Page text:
I didn’t here, but you can add buttons, beads, ribbon, lace or scraps of fabric applique to your stitching.
You don’t need any special embroidery fabric, as I said before, here I used a sample of upholstery fabric. Any fabric which has a bit of weight to it is ideal, nothing too thin, see through or too floppy. Denim would work well, or a thick cotton or even felt.
What you need to stitch Cecile’s heart embroidery
My embroidery hoop is like this spring tension one, so it’s really quick to reposition but any kind will work just fine.
Start by transferring the basic design detail of the heart onto your fabric. You can see an easy way to do that here: How to transfer an embroidery design onto fabric.
How to stitch Cecile’s Heart Embroidery
You can stitch the design in any order but you’ll probably find it easiest to stitch the basic design elements first, then fill in the smaller details afterwards.
I’ve created a stitch guide in a couple of different ways, use a mix of them to guide you, plus the photos of my finished heart embroidery or just pick the one that makes the most sense to you. Remember this is just a guide to get you started so feel free to change it up as much or as little as you like.
You can vary how many strands of embroidery thread you use. I used 2 strands for almost all the stitching except a few times when I used just 1 strand.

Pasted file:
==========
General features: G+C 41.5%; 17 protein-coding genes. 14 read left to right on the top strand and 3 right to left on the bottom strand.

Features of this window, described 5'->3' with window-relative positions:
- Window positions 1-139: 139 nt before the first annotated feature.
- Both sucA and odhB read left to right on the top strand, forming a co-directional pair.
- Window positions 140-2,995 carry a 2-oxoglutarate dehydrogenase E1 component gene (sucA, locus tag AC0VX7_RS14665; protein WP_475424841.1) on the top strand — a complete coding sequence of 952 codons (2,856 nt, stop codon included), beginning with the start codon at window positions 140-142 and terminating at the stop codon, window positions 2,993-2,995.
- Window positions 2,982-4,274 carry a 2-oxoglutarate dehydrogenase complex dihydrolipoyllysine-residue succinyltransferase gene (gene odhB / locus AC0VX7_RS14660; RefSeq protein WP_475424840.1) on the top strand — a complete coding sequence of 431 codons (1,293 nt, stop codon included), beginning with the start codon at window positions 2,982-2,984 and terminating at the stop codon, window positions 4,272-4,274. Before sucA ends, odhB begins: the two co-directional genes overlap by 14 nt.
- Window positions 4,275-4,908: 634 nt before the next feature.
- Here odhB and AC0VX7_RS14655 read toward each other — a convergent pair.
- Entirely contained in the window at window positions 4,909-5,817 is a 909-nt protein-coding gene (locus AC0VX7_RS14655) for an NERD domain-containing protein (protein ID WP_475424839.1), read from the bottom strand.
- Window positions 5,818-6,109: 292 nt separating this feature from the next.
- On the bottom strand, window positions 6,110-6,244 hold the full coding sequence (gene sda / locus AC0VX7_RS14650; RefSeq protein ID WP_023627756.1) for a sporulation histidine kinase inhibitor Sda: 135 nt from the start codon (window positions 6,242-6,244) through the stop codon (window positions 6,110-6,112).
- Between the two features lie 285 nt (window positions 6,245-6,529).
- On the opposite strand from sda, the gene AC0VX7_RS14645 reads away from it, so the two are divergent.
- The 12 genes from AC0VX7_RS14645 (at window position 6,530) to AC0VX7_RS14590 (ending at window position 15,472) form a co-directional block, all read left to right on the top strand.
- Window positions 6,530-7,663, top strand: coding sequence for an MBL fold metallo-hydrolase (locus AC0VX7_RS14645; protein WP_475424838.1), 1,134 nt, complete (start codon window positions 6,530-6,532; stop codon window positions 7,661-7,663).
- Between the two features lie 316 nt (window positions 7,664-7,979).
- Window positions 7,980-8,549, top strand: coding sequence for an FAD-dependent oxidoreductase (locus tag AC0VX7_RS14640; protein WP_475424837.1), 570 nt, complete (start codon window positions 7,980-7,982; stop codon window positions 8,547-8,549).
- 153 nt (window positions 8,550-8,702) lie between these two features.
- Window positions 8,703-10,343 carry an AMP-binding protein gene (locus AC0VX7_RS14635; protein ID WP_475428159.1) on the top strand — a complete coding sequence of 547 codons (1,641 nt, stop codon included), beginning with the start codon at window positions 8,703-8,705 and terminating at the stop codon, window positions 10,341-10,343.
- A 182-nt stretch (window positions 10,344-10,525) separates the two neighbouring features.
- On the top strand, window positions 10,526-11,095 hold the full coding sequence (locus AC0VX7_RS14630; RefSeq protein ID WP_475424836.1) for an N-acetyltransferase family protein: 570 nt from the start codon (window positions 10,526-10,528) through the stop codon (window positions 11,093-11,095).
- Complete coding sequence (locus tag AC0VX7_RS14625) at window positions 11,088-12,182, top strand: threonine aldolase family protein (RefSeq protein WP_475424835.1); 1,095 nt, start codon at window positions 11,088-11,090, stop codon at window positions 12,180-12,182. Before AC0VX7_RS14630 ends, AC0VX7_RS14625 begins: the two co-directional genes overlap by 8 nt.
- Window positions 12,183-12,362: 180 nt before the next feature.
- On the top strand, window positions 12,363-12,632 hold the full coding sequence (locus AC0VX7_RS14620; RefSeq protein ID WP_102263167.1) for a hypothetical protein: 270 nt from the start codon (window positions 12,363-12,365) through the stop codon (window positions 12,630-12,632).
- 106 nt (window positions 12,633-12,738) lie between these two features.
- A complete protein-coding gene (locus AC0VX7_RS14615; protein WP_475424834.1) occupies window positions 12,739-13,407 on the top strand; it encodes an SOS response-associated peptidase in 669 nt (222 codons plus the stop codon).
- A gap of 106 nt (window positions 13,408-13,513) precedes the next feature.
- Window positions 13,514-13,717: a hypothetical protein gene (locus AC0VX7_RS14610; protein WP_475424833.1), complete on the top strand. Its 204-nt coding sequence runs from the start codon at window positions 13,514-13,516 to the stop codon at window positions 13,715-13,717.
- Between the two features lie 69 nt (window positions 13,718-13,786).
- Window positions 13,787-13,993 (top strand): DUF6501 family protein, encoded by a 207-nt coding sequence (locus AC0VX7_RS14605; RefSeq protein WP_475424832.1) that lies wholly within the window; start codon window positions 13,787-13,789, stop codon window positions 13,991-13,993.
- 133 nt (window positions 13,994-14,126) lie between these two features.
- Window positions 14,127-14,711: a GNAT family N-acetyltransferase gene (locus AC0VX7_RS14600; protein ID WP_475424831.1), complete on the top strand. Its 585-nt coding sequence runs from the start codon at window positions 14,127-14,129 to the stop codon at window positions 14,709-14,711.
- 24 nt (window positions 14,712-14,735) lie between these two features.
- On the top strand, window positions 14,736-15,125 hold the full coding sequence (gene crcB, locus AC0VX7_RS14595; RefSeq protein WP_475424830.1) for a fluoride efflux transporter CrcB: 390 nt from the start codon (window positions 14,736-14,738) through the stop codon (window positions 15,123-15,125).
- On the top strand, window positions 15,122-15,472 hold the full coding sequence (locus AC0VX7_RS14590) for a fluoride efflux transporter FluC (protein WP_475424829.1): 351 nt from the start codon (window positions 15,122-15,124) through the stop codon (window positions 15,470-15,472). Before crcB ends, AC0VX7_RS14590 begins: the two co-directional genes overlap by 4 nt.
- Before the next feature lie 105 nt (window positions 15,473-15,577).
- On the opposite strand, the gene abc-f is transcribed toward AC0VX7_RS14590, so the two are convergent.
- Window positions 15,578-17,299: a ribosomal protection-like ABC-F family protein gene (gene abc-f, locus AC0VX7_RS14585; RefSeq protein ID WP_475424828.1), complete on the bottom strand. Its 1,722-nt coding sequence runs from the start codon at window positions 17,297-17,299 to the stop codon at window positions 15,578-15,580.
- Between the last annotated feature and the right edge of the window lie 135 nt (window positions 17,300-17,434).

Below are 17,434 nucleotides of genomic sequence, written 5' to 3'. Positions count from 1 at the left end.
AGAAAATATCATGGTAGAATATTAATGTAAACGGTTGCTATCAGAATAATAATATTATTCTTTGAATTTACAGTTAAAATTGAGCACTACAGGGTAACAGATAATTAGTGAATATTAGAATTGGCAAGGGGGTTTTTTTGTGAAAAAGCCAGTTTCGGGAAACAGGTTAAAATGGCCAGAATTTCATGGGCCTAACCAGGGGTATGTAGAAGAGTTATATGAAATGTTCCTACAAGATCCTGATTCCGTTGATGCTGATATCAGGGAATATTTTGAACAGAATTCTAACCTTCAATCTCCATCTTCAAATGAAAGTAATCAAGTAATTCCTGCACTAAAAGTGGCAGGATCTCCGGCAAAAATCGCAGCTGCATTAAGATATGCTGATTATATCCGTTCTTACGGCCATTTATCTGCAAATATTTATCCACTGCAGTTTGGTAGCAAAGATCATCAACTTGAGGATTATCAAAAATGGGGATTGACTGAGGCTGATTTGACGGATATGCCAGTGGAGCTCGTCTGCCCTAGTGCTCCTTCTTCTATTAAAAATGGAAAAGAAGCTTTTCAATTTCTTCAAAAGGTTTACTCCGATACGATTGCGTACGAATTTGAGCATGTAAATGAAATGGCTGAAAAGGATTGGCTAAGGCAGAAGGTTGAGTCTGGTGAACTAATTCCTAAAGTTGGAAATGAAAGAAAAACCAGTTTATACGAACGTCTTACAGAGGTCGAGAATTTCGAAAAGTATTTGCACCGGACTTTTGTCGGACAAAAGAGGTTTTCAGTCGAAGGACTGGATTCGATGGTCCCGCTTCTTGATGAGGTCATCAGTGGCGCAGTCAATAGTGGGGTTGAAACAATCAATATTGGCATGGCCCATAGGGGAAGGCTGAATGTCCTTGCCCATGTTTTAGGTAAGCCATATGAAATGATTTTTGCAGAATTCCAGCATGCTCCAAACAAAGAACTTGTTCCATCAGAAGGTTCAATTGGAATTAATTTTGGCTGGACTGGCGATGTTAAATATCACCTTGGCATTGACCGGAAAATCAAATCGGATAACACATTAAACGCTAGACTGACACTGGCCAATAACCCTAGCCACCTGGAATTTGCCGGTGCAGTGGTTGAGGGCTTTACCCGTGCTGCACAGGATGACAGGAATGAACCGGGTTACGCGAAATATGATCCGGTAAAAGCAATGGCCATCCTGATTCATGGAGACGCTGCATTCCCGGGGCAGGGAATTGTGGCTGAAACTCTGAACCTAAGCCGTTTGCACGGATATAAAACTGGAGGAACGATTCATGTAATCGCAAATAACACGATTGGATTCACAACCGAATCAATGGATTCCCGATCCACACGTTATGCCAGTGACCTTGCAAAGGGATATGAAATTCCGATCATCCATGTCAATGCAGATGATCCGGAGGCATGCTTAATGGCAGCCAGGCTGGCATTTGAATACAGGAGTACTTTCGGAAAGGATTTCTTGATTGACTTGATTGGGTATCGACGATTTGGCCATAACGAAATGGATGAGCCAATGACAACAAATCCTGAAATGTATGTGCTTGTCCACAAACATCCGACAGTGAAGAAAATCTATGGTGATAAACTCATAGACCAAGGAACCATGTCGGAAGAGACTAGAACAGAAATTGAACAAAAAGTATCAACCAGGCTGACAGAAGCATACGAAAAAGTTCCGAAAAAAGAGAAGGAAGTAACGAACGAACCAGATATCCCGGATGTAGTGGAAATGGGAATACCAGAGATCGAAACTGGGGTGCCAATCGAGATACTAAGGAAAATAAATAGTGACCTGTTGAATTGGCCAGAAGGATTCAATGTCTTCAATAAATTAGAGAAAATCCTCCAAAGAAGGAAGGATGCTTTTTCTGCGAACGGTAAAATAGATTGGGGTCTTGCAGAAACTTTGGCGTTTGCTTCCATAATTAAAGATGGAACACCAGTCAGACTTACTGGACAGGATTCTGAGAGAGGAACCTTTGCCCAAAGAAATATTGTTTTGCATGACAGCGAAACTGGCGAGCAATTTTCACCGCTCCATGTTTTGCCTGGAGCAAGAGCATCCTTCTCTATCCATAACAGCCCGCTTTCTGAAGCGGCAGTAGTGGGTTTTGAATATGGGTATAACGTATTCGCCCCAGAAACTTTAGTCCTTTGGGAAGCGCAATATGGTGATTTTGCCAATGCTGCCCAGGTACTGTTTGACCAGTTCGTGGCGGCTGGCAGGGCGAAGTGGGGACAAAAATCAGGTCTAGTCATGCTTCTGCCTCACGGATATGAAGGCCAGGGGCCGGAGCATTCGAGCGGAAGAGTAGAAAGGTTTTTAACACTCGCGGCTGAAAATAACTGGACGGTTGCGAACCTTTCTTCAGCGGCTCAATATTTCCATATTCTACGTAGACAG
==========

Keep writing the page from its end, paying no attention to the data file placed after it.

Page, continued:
I’m not sure how helpful this version of the pattern is (below) I used so many different stitches and colours in the original piece that this may just be confusing. My husband, who is my non embroidering advisor, was not impressed but I’ve included it anyway just in case it works for you.
Ideas to alter the design to make it your own
You might find one or two of your stitched elements take up a little more or less space than mine did. That’s fine. Just adjust something else. Miss out some of the seed stitches or french knots. Or add more in to fill in the gaps. Maybe you have some little seed beads that you’d like to incorporate, they would be lovely in place of the french knots.
If there is a stitch used that you really don’t like just switch it out for one you do like.
If you are a beginner then maybe don’t use a metallic thread, they are notoriously difficult to stitch with. If you want a little bling on your stitching then add sequins or beads.
Where to find instructions for the different embroidery stitches
If you are new to embroidery, or don’t know some of the stitches used then I have a few places I can recommend. I have a guide to a few basic embroidery stitches and a step by step guide to stitch the spider web stitch. I also love the stitch diagrams on the DMC website and The RSN Stitch guide particularly their guide to the back stitch trellis which I couldn’t find anywhere else.
What to do once your embroidery is finished
When your embroidery is complete, remove it from the hoop and wash off any pen marks.
Place face down on a soft fluffy towel and then press with an iron. The towel will protect your stitches as stop the iron from flattening them.
Once it is dry you can frame your heart embroidery or use it in some other way. You could sew it onto a bag or cushion cover. I’ve made mine into a hanging scented sachet and will share how to do that with you soon.
If you’ve ever fancied giving slow stitching a go I hope you are inspired to try. Whether or not you use this pattern for Cecile’s heart or go with the flow and create your own special piece just enjoy the process, it really is a wonderful, mindful craft.
I’ll be sharing this embroidery pattern at some of these link ups
You might also be interested in these other embroidery ideas: